Women for Nature using their Voices for Good
Featuring Women for Nature member Kathy Abusow, CEO and President Sustainable Forestry Initiative Inc. Written by Women for Nature member Dawn Carr, Executive Director, Canadian Parks Council.
On a cold wintery day I ventured to Ottawa to have a conversation over breakfast with a remarkably warm and visionary woman. This was not the first time I had met Kathy Abusow, but it was the first time I had the opportunity to learn about her deep passion for nature and what drives her connection to conservation initiatives. Throughout our conversation, I learned much about Kathy, and a tremendous more along the way that will inspire my own work and shared passion for nature.
Q. As the CEO and President of Sustainable Forestry Initiative (SFI), I can’t help but ask, where did your love for trees begin?
A. As the youngest child of six children, in an immigrant family, Kathy grew up experiencing the powerful benefits of nature as a way of life. Getting outside was part of her everyday experience and so many of her young memories include daylong family trips to parks, sometimes starting before sunrise. As one can imagine, a family with six kids (and 3 boarders!) encouraged her garden-loving mom to let the gaggle of children explore the freedom of their neighbourhood on their own terms, often in trees, testing limits from limb to limb. Kathy is clear to note that her connection and love for nature which developed at an early age, did not create a linear career path to SFI, but it did – without a doubt – create a comfort for risk that has helped drive her ambition to contribute her time and energy in meaningful ways.
Q. Over the years, how have life decisions shaped your interest in Nature Canada’s Women for Nature initiative?
A. Kathy’s curiosity and openness to risk is a legacy from her family and childhood that encouraged her to ask questions and to have confidence when faced with uncommon opportunities. For instance, I learned through our conversation that two weeks into her Master’s program in linguistics at McGill University she engaged in a conversation with the CEO of a forest product company at a Board of Governor’s event, and through that connection an employment opportunity surfaced that enabled Kathy to blend her love of language with a job in the renewable resource industry. My friend, and fellow Women for Nature chum, I learned, has a very special knack for discovering shared interests! In the course of Kathy’s very accomplished career, which includes an impressive stop along the way at Harvard University, her stories are rife with collaborative examples that have inspired diverse people to work together for a common good. Women for Nature is a natural extension and fit for the interests Kathy shares with other professional women who ‘work’ for nature in different ways.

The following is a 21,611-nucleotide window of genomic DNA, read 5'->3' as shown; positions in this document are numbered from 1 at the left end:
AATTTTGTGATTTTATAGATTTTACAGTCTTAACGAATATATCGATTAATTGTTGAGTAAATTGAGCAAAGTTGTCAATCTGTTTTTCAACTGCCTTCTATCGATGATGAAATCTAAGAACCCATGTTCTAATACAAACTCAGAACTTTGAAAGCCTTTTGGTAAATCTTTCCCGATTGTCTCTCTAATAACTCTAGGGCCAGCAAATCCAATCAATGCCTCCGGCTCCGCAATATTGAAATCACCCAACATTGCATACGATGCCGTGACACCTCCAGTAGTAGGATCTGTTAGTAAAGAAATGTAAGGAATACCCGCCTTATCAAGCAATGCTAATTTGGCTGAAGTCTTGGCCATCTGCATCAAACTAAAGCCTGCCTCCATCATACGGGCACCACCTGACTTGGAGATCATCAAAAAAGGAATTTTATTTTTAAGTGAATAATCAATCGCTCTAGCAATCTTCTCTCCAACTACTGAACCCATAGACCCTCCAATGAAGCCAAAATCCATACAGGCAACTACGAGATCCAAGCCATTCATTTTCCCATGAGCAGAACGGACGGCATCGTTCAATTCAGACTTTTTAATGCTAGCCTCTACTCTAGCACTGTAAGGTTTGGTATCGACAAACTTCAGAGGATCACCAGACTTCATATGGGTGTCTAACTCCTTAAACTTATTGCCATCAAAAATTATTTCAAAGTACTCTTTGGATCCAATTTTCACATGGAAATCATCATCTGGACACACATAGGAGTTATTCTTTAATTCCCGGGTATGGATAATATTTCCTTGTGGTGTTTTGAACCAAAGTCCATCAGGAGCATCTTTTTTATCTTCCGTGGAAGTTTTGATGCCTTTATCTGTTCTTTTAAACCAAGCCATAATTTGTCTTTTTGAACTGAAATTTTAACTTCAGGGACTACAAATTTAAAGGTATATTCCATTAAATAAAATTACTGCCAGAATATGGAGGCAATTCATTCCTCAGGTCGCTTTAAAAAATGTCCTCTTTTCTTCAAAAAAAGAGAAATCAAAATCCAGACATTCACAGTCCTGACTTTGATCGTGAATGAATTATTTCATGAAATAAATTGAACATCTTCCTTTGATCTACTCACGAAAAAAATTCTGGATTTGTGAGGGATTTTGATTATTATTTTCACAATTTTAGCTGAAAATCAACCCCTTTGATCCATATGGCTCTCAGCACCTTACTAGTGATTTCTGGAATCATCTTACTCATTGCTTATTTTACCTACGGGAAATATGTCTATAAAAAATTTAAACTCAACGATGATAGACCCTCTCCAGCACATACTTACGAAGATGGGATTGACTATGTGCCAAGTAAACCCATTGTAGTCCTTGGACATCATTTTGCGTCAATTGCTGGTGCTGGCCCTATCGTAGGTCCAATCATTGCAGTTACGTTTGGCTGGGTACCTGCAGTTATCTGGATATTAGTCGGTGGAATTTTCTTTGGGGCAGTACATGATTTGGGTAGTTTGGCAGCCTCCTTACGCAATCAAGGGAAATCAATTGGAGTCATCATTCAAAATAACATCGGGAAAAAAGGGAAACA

Q. What excites you about the Women for Nature network?
A. The women in Kathy’s life, including her mother, value sustainability and the importance of maintaining biodiversity. Women for Nature celebrates women with these values and it is a platform for collective action in ways that enhance conservation initiatives and an ethic to care about our forests, land and water. In a recent keynote delivered at a women in natural resource leadership conference, Kathy shared the message she conveyed, and her wisdom will forever be etched in my own work and contribution to the Women for Nature initiative: Use your words, own your voice, and share your voice for good. With great respect, I listened to Kathy impress upon me the need for us to collectively speak up for nature and to know what we stand for. Our voices are diverse and they can drive change for good, individually and through collaboration. The concept of being able to work with other women to share our voices for good is what excites Kathy, especially given our interests to conserve biodiversity and inspire young leaders for nature. How awesome is that!
After breakfast, Kathy and I walked a short distance to the SFI Ottawa office, renovated to reflect her commitment to renewable products and her down-to-earth preference for comfort and positive energy. On the walls, are incredible nature-inspired renderings of landscapes and images painted by her father who discovered his artistic gift at the age of eighty. In conclusion to our varied and highly enjoyable time together I asked the following question:
Q. Given your father’s discovery of art later in life, and your own kaleidoscope of talents, interests and endeavours that continue to grow by sharing your voice for good, what do you hope will be your best contribution?
A. True to form, and consistent with Kathy’s approach to her work and passion for nature, the best contribution Kathy would love to make is to deeply establish an understanding among children and adults alike, that all forests matter. They matter for biodiversity conservation, for quality of life, for youth engagement, childhood development, economic well-being, and for our peace of mind. The benefits forests provide, especially in Canada, are immeasurable in many ways and because they matter we are all better off. Women for Nature can help to tell that story and Kathy is rightly convinced, that no matter what perspective we each bring to the table, we can find common ground in the fact that all forests matter.
I’d like to thank Kathy for the opportunity we shared to get to know each other better and for her incredible contribution to the vision of the Women for Nature initiative. Next time, breakfast is on me!